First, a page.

The Jig ever was a triple time dance, whether in 3/8, 3/4, 6/8, 12/8 or 6/4, and, since it had the same spirit and rhythm as the older Galliard, replaced it seamlessly though for a while the two were employed together. Barnaby Rich (1581), for example, wrote: "the dances in vogue were measures, galliards jigs, etc." Several collections of music in the first decade of the 17th century contain Jigs, printed sometimes alongside Galliards--Thomas Robinson's School of Musicke (1603) and Thomas Ford's Musicke of Sundrie Kindes (1607), are two such. There are tunes labeled Jigs in duple time in the Fitzwilliam Virginal Book and other publications, however, these titles recorded rather the spirit or character of the Jig rather that the actuality of the dance, for they were instrumental compositions meant for listening.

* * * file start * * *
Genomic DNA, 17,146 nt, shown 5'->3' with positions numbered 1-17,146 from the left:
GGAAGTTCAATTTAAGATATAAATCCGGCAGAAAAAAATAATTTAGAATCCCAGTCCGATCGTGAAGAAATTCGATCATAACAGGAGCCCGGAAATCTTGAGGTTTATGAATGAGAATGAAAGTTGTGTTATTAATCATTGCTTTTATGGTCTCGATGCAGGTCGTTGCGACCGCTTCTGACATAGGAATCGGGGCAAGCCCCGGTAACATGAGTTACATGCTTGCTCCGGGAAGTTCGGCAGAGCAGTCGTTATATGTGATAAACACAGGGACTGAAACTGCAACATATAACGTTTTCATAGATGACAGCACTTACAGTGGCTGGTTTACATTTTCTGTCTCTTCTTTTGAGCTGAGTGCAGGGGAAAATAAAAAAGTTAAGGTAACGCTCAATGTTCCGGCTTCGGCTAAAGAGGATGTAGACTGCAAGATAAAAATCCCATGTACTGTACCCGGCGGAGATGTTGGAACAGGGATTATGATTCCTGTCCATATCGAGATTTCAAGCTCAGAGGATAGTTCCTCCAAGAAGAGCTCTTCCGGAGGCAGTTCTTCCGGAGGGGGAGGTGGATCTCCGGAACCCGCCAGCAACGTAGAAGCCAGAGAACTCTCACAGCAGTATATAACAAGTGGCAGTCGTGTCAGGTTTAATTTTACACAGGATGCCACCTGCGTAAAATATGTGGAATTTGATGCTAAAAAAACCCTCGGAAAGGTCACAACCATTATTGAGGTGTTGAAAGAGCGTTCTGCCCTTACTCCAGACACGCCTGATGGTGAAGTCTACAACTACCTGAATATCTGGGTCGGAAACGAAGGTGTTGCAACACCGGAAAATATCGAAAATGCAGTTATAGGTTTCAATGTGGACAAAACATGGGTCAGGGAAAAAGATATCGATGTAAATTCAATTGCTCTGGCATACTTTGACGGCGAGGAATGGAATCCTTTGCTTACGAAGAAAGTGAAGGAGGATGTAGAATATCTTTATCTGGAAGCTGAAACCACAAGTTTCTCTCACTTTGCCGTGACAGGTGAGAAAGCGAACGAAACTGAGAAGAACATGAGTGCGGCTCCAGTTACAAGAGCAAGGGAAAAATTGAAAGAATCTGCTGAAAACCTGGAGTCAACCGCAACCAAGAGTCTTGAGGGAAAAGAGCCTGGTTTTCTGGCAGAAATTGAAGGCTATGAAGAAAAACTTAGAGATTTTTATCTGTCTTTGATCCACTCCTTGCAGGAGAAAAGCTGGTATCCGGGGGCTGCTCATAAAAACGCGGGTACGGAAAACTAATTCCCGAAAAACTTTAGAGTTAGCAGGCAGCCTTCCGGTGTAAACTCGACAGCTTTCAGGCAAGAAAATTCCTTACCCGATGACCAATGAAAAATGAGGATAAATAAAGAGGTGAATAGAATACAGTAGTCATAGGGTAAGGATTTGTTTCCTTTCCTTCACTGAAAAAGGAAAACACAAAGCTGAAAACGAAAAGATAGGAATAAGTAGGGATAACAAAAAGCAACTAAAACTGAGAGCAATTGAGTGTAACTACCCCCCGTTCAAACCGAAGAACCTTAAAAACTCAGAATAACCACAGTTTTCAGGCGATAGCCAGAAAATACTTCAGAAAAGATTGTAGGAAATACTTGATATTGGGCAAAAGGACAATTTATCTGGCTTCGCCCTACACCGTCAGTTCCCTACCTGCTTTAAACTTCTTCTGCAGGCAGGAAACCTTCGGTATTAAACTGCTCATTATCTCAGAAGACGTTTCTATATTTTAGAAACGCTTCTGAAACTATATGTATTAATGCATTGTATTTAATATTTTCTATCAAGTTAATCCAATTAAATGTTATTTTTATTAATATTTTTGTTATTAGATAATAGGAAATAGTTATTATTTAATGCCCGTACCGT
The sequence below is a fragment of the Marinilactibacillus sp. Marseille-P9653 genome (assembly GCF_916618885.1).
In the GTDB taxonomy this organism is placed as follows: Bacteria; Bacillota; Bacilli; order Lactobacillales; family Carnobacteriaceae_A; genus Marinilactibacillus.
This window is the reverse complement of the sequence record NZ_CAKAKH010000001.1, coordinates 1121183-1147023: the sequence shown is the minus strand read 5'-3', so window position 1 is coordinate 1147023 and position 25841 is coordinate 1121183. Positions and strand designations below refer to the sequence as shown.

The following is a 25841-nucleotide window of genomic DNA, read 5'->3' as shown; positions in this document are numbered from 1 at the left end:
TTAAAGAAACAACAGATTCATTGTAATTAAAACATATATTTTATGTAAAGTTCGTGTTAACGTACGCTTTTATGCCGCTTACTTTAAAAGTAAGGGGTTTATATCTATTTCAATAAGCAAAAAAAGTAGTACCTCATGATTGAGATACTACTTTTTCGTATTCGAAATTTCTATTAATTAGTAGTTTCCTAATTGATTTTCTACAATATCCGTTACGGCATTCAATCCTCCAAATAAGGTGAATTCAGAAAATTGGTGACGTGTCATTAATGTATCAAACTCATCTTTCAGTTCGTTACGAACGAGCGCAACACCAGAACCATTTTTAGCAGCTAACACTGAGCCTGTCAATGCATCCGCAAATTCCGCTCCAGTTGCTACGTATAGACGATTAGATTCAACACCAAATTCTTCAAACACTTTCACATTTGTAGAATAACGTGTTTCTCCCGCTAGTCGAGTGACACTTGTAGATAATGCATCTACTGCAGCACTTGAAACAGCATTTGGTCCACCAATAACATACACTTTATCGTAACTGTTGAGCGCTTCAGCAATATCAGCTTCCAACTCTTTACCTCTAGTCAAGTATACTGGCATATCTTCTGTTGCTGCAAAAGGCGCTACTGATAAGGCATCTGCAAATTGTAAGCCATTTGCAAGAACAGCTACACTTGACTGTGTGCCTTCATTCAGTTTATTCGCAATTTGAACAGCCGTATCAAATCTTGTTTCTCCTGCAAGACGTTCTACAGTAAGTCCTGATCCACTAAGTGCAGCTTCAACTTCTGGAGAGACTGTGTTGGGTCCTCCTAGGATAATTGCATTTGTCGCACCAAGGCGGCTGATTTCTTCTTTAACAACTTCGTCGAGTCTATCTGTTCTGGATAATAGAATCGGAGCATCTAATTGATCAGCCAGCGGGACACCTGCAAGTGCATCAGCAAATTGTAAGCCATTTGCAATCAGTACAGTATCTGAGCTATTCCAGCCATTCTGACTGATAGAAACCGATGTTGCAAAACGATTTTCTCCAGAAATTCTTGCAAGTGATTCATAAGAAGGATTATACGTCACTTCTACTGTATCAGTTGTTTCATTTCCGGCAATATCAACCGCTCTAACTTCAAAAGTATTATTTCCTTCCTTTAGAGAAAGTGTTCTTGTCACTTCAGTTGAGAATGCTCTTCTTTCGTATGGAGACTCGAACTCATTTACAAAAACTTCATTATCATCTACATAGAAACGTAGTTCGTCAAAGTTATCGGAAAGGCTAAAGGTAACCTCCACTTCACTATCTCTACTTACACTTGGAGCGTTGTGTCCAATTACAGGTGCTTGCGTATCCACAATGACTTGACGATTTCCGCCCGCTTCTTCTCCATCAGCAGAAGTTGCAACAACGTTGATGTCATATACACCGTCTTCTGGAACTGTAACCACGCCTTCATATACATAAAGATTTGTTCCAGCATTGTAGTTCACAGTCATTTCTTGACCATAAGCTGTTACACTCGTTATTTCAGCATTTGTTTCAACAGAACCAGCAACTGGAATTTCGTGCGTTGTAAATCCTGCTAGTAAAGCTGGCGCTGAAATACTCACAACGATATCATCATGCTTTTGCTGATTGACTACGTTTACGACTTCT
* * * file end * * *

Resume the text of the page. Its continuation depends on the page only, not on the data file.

The 17th century, and especially during the reign of the two Stuarts, saw the peak popularity of the form. Playford prints numerous examples of the Jig, which increasingly was played as an instrumental as well as for country dancing. Pulver states: "Before the Stuart regime ended the Jig was so popular as a dance that no entertainment or other occasion when many assembled, closed without a Jig. The form began a decline with the Hanoverian kings, and, by the early decades of the next century it had devolved to the final movement of the classical Suite form.
Scotland was the first country, according to Pulver, to embrace the English Jig, though the earliest reference he finds is by Thomas Morley (1597) who says: "And I boldy affirme, that look which he bee who enioyne him to make but a Scottish Iygge, he will grossly erre in the true nature and qualitie of it." Shakespeare mentions the Scotch Jig in Much Ado About Nothing (1599).